Billy Keane: Wronged Romania should invoke spirit of Dracula and sink teeth into Ireland
There are parts of Transylvania where the old traditions are dying out fast. It is said black puddings are now the staple diet of the local vampires and love-bites have long gone out of fashion.
Before we go any further, let me just say Transylvania is in Romania and tomorrow we play the Romanians in the Rugby World Cup.
Remember the last time we played Romania in a World Cup, the soccer one, when David O'Leary scored the winning goal in the penalty shoot-out?
The country jumped for joy and men kissed women they wouldn't have had a hope of getting a smooch from in the normal course of relationships, if there is such a thing as a normal relationship.
Daniel Timofte was the man who had his penalty saved by Packie Bonner, and truth to tell I never gave Timofte's plight a second thought until our esteemed colleague Graham Clifford went all the way to Romania to interview him.
Timofte put it down tough since the miss. We know what he's going through. Kerry have now lost more all Ireland than Mayo since the beginning of the second millennium.
Good luck to the Dubs. Deserved to win and all that. No more to be said. They say time is a great healer. I have little doubt but that we will be over the loss by the beginning of the next millennium, if not sooner.
And as we're on the topic of stolen kisses, there was such a man as Count Dracula and his castle is now a major visitor attraction in Transylvania.
I used to be petrified of Count Dracula when I was a young lad. The father tried to calm me down by telling me Dracula only ever bit women, but being a worrier and extremely precocious I figured that vampires bit men too, seeing as Dracula was a man and he must have been bitten by someone.
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One Sunday evening after a visit to the local cinema for the kiddies matinee, I arranged the school books in the shape of a cross at the front of our bunk beds as a prevention against vampires.
We all have our own ideas about countries we know so little about. Most likely the rugby colour man for the Romanian Independent is cracking jokes about leprechauns and quoting bits of Joyce and myself.
I was lucky enough to meet several Romanian delegations from the Transylvania area over the years as part of a twinning process with Listowel and they are thoroughly fine people who knock a great laugh out of the stereotyping.
On a more serious side there are many ignorant people in this country who seem to think the only Romanians who come to Ireland are beggars and thieves.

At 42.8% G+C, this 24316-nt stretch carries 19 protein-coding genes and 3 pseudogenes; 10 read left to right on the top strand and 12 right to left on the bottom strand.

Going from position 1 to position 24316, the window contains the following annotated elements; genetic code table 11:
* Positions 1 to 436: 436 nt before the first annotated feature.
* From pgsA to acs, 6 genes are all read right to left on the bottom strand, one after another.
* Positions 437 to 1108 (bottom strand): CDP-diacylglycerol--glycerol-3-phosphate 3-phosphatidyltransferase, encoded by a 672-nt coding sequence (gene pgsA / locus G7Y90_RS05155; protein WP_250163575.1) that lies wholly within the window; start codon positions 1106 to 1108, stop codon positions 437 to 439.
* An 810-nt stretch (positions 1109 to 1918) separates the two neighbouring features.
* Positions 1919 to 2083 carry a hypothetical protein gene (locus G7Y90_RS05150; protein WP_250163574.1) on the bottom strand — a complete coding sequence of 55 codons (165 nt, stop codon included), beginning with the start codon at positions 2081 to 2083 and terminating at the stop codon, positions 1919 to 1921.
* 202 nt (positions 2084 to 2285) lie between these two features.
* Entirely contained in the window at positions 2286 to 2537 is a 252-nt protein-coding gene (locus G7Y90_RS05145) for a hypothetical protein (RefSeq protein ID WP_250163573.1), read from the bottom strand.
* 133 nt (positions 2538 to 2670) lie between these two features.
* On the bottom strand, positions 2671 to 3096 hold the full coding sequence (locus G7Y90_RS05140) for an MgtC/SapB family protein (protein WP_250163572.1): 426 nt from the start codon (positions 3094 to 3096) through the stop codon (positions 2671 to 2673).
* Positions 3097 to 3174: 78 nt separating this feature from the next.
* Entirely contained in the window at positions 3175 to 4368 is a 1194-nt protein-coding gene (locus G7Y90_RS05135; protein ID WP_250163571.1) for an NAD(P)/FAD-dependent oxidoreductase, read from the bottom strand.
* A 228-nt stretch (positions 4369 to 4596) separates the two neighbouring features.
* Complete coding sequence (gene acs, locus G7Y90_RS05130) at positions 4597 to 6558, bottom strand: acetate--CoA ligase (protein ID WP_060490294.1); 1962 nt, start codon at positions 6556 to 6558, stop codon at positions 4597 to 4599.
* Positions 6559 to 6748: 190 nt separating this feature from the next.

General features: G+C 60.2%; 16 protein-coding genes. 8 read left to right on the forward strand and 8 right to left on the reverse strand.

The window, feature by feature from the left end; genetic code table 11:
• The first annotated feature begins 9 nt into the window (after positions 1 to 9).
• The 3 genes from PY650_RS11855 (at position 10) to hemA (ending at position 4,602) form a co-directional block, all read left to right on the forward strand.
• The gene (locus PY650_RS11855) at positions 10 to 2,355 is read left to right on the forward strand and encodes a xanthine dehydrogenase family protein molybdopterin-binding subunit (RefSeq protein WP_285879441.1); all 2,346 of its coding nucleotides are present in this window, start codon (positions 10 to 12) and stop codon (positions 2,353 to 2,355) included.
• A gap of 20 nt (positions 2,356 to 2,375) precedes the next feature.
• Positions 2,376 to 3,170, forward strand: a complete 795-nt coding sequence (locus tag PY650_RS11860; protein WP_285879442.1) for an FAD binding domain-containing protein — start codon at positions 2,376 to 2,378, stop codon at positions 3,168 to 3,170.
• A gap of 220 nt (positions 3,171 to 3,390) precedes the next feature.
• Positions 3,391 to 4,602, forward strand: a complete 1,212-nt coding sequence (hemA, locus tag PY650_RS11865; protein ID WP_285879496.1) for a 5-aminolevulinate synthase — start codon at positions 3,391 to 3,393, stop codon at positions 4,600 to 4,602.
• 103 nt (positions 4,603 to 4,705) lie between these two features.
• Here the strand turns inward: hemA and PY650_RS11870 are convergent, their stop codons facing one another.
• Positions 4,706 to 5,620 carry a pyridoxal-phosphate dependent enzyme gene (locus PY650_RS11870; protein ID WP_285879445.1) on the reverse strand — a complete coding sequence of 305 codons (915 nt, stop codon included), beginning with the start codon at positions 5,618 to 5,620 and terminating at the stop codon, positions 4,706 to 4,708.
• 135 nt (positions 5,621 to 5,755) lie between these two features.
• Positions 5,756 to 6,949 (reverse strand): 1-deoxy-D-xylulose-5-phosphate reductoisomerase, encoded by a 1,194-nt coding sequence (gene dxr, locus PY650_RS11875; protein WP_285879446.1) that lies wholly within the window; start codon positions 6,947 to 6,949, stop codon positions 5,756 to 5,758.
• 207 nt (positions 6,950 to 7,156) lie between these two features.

The truth is that Romania is a country striving to recover from years of oppression at the hands of the dictator Ceausescu, who enslaved his people and enriched himself.
Some years back I was involved with a group of budding Romanian politicians and I was impressed by their patriotism and intelligence.
We are all the same under the skin.
For sure there are problems in Romania. The standard of living is far below the EU average and when professionalism came in to rugby they were ill -prepared. Their players were scattered all over Europe. It is estimated that about 200 Rumanian rugby players are signed up with foreign pro clubs.
Many are contracted to French clubs, who have little sympathy for those who want to represent their national team.
Romanian rugby people must feel the life-blood is being sucked out of their team by the foreign clubs and World Rugby.
Then there's the caring souls from the TV who schedule the fixtures for the World Cup. Romania have been treated as second-class sportsmen.
The Oaks are being forced to play Ireland just four days after their game against France, which was a tough old battle.
So it is one group of sportsmen have effectively been declared as unworthy of fair play. And where is the solidarity from their fellow players in world rugby?
Rugby is the most punishing ball game of all. Four days' break is a disgrace. And top of that the Romanian are being forced to play the two best teams in the group a back-to-back.
Maybe the citing commissioner has reported Romania for all those bites on virgins' necks in B movies.
And the result of the subsequent disciplinary tribunal is that Romania have been sentenced to hard labour.
As for Ireland, we seem to be building up that same sense of national fervour which energised our nation back in the days when Packie Bonner saved poor old Timofte's penalty.
Our fans are young, noisy and boisterous. Ticket prices are high enough but our young people are well used to paying up for concerts.
Tickets for the first three group stage games are easy enough to come by. I've always said that our travelling fans are worth much more to our team than some of the living dead and picnic trippers who show up at Lansdowne Road. You'd love to take a bite out of them.
There will be some buzz around the game venues in the first few matches at least and we hear the players are thrilled with the support.
I believe Ireland can go very close to winning this World Cup. We have the coach, we have the nearest thing to a home venue and we have the players. Now all we need is a little bit of luck with injuries and referees.
We could be on our way to a wonderful adventure, and there's no need either to eat a feed of garlic bread, wear crosses around our necks or to don turtle-neck tops.
More than anything else Ireland must not be afraid to attack and to win.
Fear is mostly in the head. What's that noise I hear at the window on this dark and stormy night? Aaagh. Where's that Elastoplast?